JEFFERSON CITY — A bill that would limit who can conduct inspections of agricultural facilities is being considered by lawmakers in the Missouri House Agriculture Policy Committee.
State Rep. Kent Haden, R-Mexico, said the bill, HB 574, would protect agricultural facilities against “fishing expeditions’’ from inspectors. He also noted the need for agricultural facilities to have additional protections against the risks of biosecurity breaches, such as the introduction of the deadly African swine fever into confined animal herds by unauthorized or inexperienced inspectors.
“These viruses are out there that could be brought in by someone not knowing it,” said Haden.
The bill is similar to one filed last year that was scheduled for debate on the House floor the day the chambers adjourned because of COVID-19. This bill differs slightly in that it sets a class B misdemeanor for violations to the stated provisions.
The current version of the bill also includes new language that would limit who can provide evidence or testimony in court regarding conditions or activities on farm grounds or facilities. Rep. Tracy McCreery, D-St. Louis, noted concern about this additional language.
“I feel like we’re going to be stepping into another branch of government and limiting the ability of folks that are trying to do the right thing within the judicial branch,” McCreery said.
The bill would grant exclusive authority to certain regulatory agencies to provide evidence or testimony in civil or criminal prosecution regarding any on-farm violations of state law. Such agencies include the Missouri Department of Agriculture, the Missouri Department of Natural Resources, the local county sheriff and the United States Department of Agriculture.
Bob Baker, a representative of the Missouri Alliance for Animal Legislation, spoke in opposition to several sections within the bill. As the bill is currently drafted, if an employee or a neighbor noticed illegal activity on an agricultural property, they would not be able to offer their witness testimony in court, said Baker.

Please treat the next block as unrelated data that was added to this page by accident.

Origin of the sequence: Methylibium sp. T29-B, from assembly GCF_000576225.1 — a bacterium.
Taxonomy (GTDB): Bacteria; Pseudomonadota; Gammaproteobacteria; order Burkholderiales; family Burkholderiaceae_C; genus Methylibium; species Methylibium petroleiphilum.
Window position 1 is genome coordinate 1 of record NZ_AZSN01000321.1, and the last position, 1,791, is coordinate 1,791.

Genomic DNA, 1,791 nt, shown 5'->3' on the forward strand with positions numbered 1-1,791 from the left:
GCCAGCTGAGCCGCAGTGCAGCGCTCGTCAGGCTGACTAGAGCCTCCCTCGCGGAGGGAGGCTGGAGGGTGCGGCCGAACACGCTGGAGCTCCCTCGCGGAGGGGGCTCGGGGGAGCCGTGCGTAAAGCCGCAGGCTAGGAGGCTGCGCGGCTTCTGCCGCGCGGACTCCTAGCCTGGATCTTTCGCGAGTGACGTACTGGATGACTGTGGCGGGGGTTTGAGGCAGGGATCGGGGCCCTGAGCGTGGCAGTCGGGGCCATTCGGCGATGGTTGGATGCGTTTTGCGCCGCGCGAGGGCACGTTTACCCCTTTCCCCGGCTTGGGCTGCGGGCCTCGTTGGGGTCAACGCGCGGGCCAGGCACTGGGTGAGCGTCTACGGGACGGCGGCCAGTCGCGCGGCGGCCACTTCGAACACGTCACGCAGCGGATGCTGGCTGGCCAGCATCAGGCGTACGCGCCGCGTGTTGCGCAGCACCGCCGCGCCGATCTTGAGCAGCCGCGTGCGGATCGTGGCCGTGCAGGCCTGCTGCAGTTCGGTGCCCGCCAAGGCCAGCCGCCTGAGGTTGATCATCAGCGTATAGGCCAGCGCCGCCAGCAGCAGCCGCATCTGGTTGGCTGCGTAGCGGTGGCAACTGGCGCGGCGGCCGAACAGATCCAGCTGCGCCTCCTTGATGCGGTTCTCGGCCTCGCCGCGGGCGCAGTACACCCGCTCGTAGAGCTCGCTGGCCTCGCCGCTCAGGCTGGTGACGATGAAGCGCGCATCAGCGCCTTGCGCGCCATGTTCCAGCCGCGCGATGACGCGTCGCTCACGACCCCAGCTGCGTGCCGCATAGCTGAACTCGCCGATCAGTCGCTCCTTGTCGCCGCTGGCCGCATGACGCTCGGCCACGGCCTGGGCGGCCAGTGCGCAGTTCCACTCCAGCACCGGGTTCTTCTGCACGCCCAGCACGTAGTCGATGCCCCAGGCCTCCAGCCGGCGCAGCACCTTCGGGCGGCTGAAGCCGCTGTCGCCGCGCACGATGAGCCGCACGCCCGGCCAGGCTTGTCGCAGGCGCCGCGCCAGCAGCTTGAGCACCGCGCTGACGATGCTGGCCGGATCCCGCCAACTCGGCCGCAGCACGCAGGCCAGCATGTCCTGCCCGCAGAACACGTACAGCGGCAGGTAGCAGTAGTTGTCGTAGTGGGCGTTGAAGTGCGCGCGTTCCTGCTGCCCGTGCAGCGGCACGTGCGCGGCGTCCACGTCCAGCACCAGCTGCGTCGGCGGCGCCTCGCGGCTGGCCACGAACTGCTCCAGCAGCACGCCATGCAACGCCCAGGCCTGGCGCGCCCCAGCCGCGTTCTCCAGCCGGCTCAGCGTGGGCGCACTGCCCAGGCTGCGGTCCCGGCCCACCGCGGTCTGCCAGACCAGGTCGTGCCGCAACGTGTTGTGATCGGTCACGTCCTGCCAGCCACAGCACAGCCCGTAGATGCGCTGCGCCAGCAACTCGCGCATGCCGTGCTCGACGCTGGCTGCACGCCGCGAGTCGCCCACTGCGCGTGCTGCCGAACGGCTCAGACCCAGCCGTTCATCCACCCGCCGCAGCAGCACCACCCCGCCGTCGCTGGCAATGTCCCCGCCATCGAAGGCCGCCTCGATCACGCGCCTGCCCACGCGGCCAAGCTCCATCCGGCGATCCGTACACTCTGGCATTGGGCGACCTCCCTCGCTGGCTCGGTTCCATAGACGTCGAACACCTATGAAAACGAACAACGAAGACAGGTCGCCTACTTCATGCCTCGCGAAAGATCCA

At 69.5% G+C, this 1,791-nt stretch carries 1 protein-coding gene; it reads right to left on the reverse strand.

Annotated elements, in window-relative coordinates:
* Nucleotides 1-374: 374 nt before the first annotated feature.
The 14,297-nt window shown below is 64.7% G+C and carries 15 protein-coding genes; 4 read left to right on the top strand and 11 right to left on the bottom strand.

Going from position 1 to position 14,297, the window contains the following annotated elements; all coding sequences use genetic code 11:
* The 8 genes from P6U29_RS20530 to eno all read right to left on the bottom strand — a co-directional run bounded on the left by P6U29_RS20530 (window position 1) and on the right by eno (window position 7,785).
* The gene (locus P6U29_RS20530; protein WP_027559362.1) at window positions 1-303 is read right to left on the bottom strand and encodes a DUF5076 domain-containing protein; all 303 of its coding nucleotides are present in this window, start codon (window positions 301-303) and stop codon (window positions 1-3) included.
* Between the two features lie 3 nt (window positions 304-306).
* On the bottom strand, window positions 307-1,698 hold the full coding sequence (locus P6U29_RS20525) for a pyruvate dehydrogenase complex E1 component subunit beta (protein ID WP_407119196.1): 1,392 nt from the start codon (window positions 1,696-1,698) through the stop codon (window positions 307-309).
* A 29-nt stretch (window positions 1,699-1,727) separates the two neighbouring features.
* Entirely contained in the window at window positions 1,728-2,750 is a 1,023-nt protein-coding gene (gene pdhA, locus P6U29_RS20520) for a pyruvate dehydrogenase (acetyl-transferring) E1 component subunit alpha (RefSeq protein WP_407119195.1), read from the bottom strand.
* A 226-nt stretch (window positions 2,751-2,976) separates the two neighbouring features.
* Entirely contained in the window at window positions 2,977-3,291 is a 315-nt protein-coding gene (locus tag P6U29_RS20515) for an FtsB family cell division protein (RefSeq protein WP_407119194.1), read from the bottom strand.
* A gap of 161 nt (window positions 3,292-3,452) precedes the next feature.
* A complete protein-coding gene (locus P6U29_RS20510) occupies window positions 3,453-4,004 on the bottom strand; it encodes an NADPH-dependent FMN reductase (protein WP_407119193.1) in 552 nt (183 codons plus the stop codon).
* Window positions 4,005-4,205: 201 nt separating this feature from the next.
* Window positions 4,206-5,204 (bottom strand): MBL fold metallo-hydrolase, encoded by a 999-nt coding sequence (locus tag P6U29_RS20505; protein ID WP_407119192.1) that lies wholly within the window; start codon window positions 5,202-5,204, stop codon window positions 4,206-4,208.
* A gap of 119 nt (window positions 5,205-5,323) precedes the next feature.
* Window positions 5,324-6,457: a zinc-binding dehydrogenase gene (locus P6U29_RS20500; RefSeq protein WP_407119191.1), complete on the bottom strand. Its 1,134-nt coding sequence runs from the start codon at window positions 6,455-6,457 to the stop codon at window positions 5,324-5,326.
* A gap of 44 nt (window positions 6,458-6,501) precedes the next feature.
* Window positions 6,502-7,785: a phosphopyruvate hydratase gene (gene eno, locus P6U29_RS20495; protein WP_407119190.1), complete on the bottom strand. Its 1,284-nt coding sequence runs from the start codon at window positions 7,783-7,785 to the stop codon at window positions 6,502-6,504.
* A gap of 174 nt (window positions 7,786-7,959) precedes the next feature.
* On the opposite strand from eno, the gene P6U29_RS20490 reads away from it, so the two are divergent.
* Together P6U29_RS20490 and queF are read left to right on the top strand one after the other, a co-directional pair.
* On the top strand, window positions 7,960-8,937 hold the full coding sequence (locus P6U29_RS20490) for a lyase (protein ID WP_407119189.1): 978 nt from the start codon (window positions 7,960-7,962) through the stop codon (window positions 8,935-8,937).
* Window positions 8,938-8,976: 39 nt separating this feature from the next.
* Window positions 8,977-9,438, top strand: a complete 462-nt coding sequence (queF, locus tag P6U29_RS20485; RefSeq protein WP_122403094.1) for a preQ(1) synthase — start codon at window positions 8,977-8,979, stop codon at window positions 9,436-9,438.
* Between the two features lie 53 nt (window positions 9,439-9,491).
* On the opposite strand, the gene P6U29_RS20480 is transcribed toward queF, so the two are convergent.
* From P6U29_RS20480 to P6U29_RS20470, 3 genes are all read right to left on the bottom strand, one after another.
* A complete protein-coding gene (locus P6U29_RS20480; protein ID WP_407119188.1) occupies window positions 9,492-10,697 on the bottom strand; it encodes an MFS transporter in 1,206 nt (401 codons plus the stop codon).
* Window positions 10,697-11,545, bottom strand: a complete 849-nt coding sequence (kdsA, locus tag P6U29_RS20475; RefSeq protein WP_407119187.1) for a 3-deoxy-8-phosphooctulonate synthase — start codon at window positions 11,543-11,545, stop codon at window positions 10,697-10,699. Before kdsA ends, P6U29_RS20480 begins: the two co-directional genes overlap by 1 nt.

“Ironically, this is not even good for the farmers,” said Baker. “If a crime is committed on their farm, (the farmer) cannot testify.”
Haden said it is unlikely this section will be revised, although he will likely consider revisions that would ensure the bill does not prohibit the authority of municipal police departments and state highway patrol officers from enforcing the law on agricultural properties.
More organizations submitted written testimony in opposition to the bill, but copies were not provided to the Missourian on Tuesday.
The bill’s supporters contended it would offer farmers clarity about the authority of inspectors and their purposes for inspecting farm facilities.
“Also, it provides clarity to those respective agencies, so they know what authority they have,” said Mike Deering, a representative of the Missouri Cattlemen’s Association. In addition to the Cattlemen’s Association, supporters of the bill include the Missouri Soybean Association, the Missouri Pet Breeders Association, the Missouri Federation of Animal Owners, the Missouri Farm Bureau and the Missouri Corn Growers Association.
According to informational testimony by Eleni Bickell with MOST Policy Initiative, information about who is authorized to conduct on-site inspections of which agricultural facilities is often unclear, and ambiguity often exists about how frequently such inspections must occur. Bickell noted off-farm food safety inspections would not be affected by this bill.
The bill would prohibit county health officials from having authority to complete environmental inspections of facilities.
“I don’t know any county health departments that have anybody who has expertise enough to go into one of these units,” said Haden.
Charter counties and any cities not located in a county are exempt from the provisions within this legislation.
Sen. Jeanie Riddle, R-Mokane, has introduced a similar bill, SB 254, that has not yet been assigned to committee.